Annette Bening (left), Elle Fanning and Greta Gerwig turn in tender performances.
A single mother and child of the Great Depression raising a 15-year-old son in Santa Barbara circa 1979, Dorothea (Annette Bening) has a habit of cocking her head and narrowing her eyes at young Jamie (Lucas Jade Zumann), like he’s a math problem she can’t unpuzzle. And so, in a somewhat misbegotten plan, she enlists others to chip in with the molding and moral education of Jamie, including her twentysomething boarder Abbie (Greta Gerwig), a photographer who turns Jamie on to feminism and punk music; William (Billy Crudup), a hippie carpenter who can quote from Our Bodies, Ourselves; and Jamie’s best friend Julie (Elle Fanning), who is diving headlong into the sexual revolution but keeps the besotted Jamie at arm’s length.
That’s a lot of 20th-century culture clash stuffed under one roof, though clash is too emphatic a word: more like gentle friction. This lot — messy but well-meaning — is defined by their curiosity and earnest attempts to understand where everyone else is coming from, which is how you get the priceless image of Bening and Crudup, the film’s “grownups,” trying to figure out how to dance to Black Flag and Talking Heads.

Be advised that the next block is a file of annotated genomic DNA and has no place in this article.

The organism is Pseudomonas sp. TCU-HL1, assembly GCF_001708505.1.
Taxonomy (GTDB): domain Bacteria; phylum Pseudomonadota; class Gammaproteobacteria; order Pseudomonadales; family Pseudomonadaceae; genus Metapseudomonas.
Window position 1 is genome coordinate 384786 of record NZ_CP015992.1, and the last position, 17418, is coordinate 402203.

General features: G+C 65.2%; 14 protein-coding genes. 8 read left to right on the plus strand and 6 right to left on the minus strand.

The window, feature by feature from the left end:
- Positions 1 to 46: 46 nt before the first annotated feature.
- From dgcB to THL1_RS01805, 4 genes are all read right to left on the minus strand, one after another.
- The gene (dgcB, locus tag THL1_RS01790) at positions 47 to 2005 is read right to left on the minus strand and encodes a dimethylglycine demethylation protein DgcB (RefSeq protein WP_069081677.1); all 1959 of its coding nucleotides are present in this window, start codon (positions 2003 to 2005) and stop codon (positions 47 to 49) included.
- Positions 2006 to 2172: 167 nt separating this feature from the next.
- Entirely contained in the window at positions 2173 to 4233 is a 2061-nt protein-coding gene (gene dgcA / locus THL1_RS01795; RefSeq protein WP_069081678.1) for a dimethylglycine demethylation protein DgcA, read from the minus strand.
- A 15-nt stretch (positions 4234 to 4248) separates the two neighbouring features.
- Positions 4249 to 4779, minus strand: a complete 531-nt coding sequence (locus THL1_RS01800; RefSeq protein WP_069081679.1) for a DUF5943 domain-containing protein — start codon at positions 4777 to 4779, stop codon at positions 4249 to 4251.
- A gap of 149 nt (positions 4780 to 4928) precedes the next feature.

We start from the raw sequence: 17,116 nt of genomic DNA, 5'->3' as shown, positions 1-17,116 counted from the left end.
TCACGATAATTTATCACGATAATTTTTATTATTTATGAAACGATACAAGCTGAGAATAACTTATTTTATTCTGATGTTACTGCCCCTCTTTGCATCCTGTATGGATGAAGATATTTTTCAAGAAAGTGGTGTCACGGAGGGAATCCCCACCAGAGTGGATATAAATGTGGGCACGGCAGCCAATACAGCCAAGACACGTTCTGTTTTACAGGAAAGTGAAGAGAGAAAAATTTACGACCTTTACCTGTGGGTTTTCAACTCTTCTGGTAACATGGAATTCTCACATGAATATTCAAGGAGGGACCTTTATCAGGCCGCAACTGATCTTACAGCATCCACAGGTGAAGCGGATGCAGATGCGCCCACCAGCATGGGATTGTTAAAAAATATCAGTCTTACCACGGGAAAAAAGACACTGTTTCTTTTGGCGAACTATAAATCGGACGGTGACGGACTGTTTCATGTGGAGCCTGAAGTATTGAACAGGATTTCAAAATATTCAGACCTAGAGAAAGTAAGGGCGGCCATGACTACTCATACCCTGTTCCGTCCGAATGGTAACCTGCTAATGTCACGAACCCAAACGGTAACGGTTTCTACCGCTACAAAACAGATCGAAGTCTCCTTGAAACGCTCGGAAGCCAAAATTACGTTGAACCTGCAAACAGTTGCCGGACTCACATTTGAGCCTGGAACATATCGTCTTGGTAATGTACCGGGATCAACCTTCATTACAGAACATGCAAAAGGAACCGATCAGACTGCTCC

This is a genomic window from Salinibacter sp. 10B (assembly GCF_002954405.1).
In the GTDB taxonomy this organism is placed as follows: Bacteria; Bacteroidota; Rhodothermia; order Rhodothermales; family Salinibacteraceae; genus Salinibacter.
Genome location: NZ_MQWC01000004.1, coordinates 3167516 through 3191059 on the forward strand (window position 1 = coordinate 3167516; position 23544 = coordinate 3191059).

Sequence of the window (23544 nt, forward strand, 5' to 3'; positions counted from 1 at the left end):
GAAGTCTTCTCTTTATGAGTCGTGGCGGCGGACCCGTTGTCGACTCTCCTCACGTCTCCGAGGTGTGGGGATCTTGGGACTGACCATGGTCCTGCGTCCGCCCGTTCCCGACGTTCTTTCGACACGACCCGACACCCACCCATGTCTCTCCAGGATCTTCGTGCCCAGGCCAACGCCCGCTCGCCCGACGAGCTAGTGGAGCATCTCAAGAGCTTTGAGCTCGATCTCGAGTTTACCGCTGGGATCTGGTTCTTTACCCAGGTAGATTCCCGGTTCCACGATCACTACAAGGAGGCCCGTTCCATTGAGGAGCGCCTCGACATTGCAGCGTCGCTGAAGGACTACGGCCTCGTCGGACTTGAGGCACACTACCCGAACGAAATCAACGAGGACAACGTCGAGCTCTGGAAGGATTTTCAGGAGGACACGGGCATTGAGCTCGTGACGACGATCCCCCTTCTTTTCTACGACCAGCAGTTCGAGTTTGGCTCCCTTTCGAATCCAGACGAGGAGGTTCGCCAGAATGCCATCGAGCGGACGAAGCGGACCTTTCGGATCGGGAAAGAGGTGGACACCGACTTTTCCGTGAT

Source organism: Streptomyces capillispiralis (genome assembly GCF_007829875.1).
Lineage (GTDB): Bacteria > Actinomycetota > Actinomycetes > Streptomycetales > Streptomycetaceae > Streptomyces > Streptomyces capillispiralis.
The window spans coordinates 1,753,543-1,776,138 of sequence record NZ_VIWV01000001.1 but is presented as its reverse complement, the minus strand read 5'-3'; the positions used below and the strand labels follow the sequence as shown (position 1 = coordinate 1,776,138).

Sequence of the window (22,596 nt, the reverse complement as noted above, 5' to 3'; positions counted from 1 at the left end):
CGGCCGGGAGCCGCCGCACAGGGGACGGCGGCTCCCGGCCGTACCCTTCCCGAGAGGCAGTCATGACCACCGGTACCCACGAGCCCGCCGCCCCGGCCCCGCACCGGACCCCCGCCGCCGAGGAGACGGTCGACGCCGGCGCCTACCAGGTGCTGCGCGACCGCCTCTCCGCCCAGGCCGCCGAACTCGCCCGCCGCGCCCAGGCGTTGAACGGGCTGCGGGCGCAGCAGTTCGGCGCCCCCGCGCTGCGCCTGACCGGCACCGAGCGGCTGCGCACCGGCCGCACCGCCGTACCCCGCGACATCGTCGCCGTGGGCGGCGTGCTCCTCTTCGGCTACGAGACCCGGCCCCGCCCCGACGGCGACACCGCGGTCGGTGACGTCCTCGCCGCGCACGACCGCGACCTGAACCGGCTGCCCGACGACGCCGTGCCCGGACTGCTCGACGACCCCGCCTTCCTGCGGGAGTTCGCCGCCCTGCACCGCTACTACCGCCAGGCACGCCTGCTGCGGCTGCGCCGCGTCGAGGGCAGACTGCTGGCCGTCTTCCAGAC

Mike Mills is an uncommonly empathetic filmmaker, which may have something to do with how autobiographically close the material is. (It was inspired by his mother and sister and first loves; it makes a very fine companion piece to Beginners, Mills’ 2010 film about how his father came out late in life.) He’s an uncommonly generous filmmaker, too: The “action” (again, too strenuous a word for such an unhurried film) regularly stills for collage-like interludes that provide context for each character — when they were born, who broke their heart, what the world was like in their formative years — and this context is key to understanding how each identity came to be and, in the film’s cat’s cradle connectivity, how that identity has influenced the formation of another’s.
Does that sound too dry? Because what I mean to say is, this movie is delightful — funny and dreamy and sometimes desperately sad. An ecstatic visual stylist who started out shooting music videos, Mills doesn’t get enough credit for his distinctive script work, which prioritizes story over plot and can distill a character in a single line (“I make my own shampoo”). He’s handed Bening and Gerwig — both playing women in pain but in different ways — the best roles of their careers, and they return the favor in spades. They, and this tender, searching film, are something to be cherished.